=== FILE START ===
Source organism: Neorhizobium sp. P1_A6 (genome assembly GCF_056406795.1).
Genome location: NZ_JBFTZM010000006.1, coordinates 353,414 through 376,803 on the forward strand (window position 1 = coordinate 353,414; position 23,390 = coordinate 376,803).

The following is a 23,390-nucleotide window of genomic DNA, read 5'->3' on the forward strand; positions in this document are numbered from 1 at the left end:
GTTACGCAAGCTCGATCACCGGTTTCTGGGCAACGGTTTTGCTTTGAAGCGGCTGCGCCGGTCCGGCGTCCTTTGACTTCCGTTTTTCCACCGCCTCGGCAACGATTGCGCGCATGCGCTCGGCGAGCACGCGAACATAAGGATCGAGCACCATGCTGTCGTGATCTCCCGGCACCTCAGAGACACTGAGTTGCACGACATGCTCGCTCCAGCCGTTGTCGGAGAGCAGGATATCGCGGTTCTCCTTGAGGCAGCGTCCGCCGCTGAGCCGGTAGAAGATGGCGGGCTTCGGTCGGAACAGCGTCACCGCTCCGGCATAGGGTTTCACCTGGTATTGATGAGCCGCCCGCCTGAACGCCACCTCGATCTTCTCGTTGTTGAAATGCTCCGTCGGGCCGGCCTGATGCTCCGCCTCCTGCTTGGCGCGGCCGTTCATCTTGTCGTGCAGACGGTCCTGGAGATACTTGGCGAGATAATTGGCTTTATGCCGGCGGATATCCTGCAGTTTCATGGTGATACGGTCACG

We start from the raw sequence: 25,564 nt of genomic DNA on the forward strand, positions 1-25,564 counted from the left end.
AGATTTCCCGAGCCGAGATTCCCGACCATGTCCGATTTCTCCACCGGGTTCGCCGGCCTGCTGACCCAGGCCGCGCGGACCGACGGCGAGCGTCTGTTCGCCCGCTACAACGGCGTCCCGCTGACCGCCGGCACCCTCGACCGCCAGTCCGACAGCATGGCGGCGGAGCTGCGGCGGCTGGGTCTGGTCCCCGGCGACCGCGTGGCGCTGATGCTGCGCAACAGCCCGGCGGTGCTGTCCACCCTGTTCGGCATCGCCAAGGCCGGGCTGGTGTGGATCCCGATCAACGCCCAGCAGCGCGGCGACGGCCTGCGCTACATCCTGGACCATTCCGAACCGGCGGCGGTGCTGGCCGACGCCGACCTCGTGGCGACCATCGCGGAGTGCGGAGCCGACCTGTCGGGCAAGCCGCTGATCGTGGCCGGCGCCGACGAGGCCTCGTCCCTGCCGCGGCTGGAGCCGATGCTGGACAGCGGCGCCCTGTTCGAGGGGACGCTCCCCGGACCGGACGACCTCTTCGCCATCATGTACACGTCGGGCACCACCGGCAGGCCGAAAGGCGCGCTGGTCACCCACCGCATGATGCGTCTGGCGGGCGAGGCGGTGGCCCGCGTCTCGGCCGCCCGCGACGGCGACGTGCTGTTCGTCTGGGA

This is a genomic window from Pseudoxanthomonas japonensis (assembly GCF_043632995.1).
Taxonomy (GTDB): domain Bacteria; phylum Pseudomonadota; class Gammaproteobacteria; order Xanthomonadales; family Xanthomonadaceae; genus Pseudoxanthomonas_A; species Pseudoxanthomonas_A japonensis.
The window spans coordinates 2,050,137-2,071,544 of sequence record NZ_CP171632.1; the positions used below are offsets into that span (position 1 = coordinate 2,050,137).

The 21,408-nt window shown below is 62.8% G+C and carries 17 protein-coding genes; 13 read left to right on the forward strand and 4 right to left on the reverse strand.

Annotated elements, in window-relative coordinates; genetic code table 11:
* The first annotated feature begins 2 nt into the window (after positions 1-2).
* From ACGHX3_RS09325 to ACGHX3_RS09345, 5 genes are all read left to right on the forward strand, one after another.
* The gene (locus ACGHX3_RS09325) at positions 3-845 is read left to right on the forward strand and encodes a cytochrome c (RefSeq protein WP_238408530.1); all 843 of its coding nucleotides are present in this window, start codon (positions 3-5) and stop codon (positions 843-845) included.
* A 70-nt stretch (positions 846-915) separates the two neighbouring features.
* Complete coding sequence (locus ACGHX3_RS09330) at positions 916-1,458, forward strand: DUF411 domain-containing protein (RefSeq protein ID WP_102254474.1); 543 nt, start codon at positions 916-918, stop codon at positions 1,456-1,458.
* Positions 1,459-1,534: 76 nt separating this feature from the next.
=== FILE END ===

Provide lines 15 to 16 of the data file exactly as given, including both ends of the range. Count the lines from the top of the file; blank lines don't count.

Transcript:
* A 70-nt stretch (positions 846-915) separates the two neighbouring features.
* Complete coding sequence (locus ACGHX3_RS09330) at positions 916-1,458, forward strand: DUF411 domain-containing protein (RefSeq protein ID WP_102254474.1); 543 nt, start codon at positions 916-918, stop codon at positions 1,456-1,458.